University of California, Berkeley
Rim of the World High School

Finding the right college for you: No thank you, U.S. News’ rankings

Princeton, Harvard, Yale—these three colleges will be getting even more recognition this upcoming year due to the release of the U.S. News and World Report’s 2016 list of best colleges. With college application season underway, high school seniors are stressing, crying, and not sleeping, all because they feel they have to get into one of the “Top Colleges” to be happy and have a successful future. Is it true? Do students have to get into one of these colleges to have the future they want? Or is it just another superficial label society has placed on college?

The fact is that students don’t need to go to an Ivy League school to be successful. A great college experience comes from choosing the college that is right for each student, and some ranking systems won’t help in that department. While the U.S. News’ rankings should be taken into account to some extent, students should stay open to other colleges and ranking systems. They should also talk to students who are currently attending their colleges of interest.

One important factor to look for in a college is the financial aspect, which is not always found in academic ranking systems. For example, College Scorecard (http://collegescorecard.ed.gov), put out this year by the U.S. Department of Education, allows applicants to look at many factors, including the expected salary graduates will receive, the cost of tuition, and what kind of financial aid they may qualify for.  This information is critical to making sure college graduates aren’t paying off student loans for the rest of their lives.

Another useful resource for the college applicant is The Princeton Review. Established in 1992, it has 62 rankings, many of which are more personal because they’re made by current students for future students. In addition to rankings for academics, administration, and libraries, The Princeton Review ranks levels of student happiness, average study times, quality of cafeteria food, dorms, campus newspaper, theater productions, and intercollegiate and intramural sports. Students can also learn which schools are party schools and which are the most sober. Additionally, The Princeton Review gives a very detailed review of each college, which includes what the school has to say about itself, what the students have to say about the school and social scene, and the demographics of the student body.

Interestingly, the Ivy Leagues are not littered among the top ten in every ranking on The College Scorecard or on The Princeton Review. In the College Scorecard, the Massachusetts College of Pharmacy and Health Sciences is ranked second for salary earned after attending. The Princeton Review ranks Vanderbilt University as the happiest school. This shows that the college ranking systems that are the most well-known might not provide the information each individual student really needs to find their best college option.

In addition to looking at different rankings, future college students should talk to current students to learn the inside scoop. To see what young adults are looking for in college today, I talked to two current college students, Kate Scorziell and Rivian Anderson, who applied to college in the fall of 2014. Both are of the class of 2019 for their respective schools.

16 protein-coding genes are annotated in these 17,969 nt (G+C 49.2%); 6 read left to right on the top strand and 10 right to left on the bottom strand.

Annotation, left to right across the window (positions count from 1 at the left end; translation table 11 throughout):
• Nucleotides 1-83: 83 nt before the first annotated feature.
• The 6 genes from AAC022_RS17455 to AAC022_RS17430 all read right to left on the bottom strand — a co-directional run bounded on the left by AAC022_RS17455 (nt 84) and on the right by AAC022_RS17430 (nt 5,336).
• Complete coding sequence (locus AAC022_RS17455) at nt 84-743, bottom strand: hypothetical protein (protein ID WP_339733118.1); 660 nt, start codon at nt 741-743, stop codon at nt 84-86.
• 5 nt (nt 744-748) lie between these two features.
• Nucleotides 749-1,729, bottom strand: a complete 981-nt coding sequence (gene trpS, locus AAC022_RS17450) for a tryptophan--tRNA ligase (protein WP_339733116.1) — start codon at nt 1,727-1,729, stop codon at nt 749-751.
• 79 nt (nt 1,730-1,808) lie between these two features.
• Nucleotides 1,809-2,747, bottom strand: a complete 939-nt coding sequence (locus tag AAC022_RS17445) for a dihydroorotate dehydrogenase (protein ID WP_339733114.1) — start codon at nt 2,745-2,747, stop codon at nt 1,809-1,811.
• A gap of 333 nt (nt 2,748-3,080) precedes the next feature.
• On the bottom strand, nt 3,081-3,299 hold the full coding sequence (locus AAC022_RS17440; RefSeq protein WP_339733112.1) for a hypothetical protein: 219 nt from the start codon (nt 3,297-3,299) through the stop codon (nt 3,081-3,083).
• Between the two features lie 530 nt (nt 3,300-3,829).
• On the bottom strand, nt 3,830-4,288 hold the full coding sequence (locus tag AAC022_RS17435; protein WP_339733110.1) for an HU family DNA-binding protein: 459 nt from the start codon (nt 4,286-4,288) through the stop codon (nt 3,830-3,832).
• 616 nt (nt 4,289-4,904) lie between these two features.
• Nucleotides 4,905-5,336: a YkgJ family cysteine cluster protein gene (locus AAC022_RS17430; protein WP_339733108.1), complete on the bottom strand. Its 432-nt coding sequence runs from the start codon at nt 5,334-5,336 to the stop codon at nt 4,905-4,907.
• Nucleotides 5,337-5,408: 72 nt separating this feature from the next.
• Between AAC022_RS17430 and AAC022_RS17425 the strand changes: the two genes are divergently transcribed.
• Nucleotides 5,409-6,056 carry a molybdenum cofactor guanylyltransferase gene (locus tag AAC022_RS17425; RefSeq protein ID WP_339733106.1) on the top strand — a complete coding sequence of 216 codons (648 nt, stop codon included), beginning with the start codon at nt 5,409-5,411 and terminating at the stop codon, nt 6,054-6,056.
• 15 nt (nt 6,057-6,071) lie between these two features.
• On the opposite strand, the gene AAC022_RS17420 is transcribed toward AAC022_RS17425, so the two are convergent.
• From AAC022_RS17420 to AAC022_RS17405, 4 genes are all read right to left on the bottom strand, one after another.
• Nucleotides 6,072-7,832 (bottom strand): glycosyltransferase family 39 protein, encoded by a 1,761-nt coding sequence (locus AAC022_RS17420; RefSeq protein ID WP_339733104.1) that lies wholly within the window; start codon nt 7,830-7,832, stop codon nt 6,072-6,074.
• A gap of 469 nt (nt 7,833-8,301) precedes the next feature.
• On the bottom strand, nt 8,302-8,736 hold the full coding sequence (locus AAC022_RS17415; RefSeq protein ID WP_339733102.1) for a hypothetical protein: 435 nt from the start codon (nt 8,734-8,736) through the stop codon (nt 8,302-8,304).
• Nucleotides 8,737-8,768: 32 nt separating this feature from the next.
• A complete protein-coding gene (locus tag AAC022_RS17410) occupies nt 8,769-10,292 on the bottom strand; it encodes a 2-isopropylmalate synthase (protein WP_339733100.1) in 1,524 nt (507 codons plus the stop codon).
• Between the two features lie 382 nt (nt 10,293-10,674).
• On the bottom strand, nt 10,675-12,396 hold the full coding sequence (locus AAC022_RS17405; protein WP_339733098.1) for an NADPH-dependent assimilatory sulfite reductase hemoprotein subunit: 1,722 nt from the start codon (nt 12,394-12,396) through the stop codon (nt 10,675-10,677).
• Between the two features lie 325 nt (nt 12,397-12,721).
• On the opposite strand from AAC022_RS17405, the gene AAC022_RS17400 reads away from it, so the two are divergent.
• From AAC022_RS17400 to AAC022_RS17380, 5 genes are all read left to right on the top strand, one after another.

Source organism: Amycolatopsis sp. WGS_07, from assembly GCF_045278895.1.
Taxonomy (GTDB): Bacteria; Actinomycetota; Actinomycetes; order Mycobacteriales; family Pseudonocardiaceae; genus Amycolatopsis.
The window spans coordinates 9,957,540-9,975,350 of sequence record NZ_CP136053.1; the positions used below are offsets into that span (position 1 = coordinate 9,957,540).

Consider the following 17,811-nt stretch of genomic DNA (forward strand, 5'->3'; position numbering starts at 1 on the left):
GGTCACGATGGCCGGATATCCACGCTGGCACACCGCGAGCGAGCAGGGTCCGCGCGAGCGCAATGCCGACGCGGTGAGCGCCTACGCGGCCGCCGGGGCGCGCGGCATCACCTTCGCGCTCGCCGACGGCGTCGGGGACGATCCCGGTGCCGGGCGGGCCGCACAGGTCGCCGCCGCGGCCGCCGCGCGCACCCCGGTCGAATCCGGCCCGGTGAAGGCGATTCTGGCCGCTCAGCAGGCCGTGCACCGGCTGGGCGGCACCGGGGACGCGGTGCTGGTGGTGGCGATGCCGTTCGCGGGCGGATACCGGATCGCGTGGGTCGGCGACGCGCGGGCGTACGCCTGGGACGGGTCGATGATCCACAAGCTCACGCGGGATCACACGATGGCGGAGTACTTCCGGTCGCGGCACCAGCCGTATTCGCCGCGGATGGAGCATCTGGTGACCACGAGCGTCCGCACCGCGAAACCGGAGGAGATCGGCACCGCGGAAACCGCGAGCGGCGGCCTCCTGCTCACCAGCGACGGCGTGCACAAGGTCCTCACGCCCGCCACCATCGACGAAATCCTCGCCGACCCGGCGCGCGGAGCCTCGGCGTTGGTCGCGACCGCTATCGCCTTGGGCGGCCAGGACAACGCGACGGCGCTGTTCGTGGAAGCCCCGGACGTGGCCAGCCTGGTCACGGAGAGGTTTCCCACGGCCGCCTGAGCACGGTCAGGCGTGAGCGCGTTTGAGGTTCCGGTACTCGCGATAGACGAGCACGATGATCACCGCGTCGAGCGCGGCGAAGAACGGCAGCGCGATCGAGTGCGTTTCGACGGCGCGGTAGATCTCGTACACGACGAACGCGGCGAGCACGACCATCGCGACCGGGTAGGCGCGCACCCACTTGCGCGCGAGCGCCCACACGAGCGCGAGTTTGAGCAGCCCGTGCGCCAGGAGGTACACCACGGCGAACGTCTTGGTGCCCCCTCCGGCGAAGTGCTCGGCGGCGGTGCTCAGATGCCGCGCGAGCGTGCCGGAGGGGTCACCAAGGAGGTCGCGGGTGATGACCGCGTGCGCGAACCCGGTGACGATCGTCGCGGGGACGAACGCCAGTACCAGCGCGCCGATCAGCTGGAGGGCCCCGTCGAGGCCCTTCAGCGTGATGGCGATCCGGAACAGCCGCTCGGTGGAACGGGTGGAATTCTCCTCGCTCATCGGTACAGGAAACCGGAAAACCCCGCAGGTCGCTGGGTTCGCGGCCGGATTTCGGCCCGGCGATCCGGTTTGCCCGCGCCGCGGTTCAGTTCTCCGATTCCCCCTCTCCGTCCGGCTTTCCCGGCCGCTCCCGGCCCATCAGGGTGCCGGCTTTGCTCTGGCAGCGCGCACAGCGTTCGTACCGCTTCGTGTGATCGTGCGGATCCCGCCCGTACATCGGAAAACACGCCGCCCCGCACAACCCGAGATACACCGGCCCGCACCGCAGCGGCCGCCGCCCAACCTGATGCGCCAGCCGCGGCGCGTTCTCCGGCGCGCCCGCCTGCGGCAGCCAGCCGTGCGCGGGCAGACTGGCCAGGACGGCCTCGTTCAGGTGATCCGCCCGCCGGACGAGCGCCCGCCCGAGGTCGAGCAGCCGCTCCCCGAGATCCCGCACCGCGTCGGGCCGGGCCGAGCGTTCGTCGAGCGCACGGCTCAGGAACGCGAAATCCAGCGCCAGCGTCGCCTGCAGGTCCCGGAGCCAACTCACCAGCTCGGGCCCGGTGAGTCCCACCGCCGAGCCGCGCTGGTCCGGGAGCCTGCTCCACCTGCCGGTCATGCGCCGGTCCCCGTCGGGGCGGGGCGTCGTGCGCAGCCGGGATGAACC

Scorziell attends UC Berkeley, one of the top colleges in the nation. She says she didn’t choose Berkeley because of the fame it gains from the U.S. News and World Report.

“I went because I fit in well with the kids there. I was from a public school and so were they. I liked its location and all the things you could do around campus. Berkeley also has a beautiful campus and wasn’t as pricey as private colleges,” she said.

After being at the campus for over 100 days, she loves her classes, especially “Drugs and the Brain” and “Hollywood, the Place, the Industry, the Fantasy.” Scorziell didn’t apply to any of the other top U.S. News’ schools because she felt Berkeley was the fit for her.

Anderson goes to California State University, San Marcos. She is a first generation college student and went to San Marcos for the support the school offered her.

“Cal State San Marcos has an excellent nursing program, so it was the right choice for me. It also has a great support program for its students, which is great,” she said.

Anderson loves her school because of the tight community. She has developed relationships with her professors and feels that she’s not “just another number in the system.” 

Both of these students are great examples of applicants who went to college, not because of its ranking on a specific list, but because they felt they would thrive there. What can be learned from them is that the school that’s right for you is the one where you will fit in the best, feel comfortable to be yourself, and, hopefully, one you can afford. To find that kind of individual fit, make sure you look beyond one-size-fits-all rankings and look for more detailed rankings with information personal to you.

The thoughts and opinions represented in this article are strictly those of the writer and do not represent those of Rim of the World High School or School District.

2 Comments

  • Reply College Parent News and Views — College Parent Central December 31, 2015 at 5:01 am

    […] Finding the Right College for You: No, Thank You U.S. News’ Rankings […]

    Liked by 1 person

  • Reply 2015 In Review for The Edge of Ideas | The Edge of Ideas January 6, 2016 at 11:41 am

    […] also marked my first post on the Los Angeles Times High School Insider. It was titled Finding the right college for you: No thank you US News’ rankings. In the article’s first week it garnered 460 total […]

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